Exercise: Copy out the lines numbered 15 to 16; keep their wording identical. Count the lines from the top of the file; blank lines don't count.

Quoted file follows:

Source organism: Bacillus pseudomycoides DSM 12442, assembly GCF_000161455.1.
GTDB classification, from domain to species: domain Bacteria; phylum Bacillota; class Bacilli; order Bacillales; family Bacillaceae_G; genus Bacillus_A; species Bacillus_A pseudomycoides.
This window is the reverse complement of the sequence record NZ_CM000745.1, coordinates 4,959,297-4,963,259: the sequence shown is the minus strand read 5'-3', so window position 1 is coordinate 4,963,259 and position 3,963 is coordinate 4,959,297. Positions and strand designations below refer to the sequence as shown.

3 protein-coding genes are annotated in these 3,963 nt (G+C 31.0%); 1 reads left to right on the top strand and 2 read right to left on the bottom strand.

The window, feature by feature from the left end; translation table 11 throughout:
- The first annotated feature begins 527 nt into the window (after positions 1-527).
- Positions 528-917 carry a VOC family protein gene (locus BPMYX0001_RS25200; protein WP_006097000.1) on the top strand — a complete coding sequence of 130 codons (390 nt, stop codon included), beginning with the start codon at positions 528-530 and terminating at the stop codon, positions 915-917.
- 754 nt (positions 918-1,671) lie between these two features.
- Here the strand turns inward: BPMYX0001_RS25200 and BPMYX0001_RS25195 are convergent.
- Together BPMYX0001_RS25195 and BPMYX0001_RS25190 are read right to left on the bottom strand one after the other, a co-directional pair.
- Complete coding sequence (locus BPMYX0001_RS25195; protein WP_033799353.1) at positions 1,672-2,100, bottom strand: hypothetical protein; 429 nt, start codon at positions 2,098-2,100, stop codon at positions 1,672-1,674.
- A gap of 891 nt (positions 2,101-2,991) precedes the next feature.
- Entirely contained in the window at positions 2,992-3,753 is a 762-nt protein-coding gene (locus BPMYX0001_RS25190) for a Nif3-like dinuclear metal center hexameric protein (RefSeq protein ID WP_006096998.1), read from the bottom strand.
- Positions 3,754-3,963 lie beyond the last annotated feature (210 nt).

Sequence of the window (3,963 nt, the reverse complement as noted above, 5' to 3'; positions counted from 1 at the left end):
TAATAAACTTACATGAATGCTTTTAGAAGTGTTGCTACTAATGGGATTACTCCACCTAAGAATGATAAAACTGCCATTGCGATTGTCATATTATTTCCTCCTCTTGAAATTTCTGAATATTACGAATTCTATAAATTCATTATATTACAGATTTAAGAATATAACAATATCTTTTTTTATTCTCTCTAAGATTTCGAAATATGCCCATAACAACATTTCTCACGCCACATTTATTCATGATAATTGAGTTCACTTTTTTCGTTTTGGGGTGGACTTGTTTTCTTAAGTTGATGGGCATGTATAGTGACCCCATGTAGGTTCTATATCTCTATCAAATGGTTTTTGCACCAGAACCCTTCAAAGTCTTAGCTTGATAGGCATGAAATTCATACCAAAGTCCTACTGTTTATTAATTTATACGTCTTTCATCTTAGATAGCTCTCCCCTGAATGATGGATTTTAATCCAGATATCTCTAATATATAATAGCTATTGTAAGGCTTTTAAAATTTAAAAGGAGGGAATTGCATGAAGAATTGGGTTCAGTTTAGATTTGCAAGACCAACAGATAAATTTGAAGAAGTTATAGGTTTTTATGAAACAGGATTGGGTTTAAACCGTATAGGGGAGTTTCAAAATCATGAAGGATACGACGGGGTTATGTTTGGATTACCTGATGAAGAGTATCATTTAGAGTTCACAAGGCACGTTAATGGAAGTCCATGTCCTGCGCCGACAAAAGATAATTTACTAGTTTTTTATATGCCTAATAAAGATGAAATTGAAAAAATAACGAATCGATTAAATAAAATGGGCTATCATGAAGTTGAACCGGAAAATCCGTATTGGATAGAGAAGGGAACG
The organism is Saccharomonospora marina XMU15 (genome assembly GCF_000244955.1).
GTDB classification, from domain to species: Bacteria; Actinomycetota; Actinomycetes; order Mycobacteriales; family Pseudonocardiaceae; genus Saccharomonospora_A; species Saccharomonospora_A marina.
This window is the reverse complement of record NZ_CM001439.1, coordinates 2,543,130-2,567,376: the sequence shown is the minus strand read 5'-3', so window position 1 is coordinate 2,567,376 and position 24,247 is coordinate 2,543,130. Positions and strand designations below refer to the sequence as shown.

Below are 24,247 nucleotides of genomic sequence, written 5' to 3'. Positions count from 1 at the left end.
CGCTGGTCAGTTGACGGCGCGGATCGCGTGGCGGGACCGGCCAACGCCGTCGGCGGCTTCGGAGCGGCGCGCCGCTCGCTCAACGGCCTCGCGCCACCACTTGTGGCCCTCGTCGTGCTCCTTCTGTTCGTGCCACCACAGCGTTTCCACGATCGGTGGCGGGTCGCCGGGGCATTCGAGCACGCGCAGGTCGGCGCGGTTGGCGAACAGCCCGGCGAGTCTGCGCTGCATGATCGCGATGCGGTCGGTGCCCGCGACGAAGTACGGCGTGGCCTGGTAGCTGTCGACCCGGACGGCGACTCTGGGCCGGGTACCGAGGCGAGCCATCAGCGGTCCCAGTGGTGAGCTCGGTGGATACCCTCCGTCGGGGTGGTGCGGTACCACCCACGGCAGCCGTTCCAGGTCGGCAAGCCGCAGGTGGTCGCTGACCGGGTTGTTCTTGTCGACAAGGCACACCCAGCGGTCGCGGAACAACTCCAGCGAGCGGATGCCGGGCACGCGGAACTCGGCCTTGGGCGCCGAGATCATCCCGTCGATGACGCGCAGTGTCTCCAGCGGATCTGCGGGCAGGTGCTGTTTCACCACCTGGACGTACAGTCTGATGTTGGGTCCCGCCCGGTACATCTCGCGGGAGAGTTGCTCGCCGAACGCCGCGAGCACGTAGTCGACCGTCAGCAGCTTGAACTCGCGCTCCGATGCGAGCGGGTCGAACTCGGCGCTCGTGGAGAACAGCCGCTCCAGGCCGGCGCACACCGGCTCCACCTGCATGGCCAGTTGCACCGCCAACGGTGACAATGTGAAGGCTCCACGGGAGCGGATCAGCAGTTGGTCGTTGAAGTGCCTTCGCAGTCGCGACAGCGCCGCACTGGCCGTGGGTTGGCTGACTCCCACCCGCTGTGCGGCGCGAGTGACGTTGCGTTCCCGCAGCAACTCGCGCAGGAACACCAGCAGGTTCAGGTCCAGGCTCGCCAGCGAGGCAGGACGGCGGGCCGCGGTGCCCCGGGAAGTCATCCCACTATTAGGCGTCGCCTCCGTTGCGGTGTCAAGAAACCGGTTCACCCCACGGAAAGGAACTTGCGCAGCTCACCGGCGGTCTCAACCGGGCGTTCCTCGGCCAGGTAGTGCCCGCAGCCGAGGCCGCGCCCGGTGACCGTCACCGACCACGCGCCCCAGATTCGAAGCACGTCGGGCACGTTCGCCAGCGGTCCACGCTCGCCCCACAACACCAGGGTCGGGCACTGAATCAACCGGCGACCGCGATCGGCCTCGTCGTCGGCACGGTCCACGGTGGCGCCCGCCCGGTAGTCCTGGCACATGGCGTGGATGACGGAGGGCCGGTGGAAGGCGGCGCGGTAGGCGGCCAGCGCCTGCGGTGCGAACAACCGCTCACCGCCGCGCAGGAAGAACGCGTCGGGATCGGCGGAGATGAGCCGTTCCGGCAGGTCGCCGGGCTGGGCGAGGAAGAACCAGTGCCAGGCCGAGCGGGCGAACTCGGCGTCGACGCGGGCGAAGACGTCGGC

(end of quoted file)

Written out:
Sequence of the window (3,963 nt, the reverse complement as noted above, 5' to 3'; positions counted from 1 at the left end):
TAATAAACTTACATGAATGCTTTTAGAAGTGTTGCTACTAATGGGATTACTCCACCTAAGAATGATAAAACTGCCATTGCGATTGTCATATTATTTCCTCCTCTTGAAATTTCTGAATATTACGAATTCTATAAATTCATTATATTACAGATTTAAGAATATAACAATATCTTTTTTTATTCTCTCTAAGATTTCGAAATATGCCCATAACAACATTTCTCACGCCACATTTATTCATGATAATTGAGTTCACTTTTTTCGTTTTGGGGTGGACTTGTTTTCTTAAGTTGATGGGCATGTATAGTGACCCCATGTAGGTTCTATATCTCTATCAAATGGTTTTTGCACCAGAACCCTTCAAAGTCTTAGCTTGATAGGCATGAAATTCATACCAAAGTCCTACTGTTTATTAATTTATACGTCTTTCATCTTAGATAGCTCTCCCCTGAATGATGGATTTTAATCCAGATATCTCTAATATATAATAGCTATTGTAAGGCTTTTAAAATTTAAAAGGAGGGAATTGCATGAAGAATTGGGTTCAGTTTAGATTTGCAAGACCAACAGATAAATTTGAAGAAGTTATAGGTTTTTATGAAACAGGATTGGGTTTAAACCGTATAGGGGAGTTTCAAAATCATGAAGGATACGACGGGGTTATGTTTGGATTACCTGATGAAGAGTATCATTTAGAGTTCACAAGGCACGTTAATGGAAGTCCATGTCCTGCGCCGACAAAAGATAATTTACTAGTTTTTTATATGCCTAATAAAGATGAAATTGAAAAAATAACGAATCGATTAAATAAAATGGGCTATCATGAAGTTGAACCGGAAAATCCGTATTGGATAGAGAAGGGAACG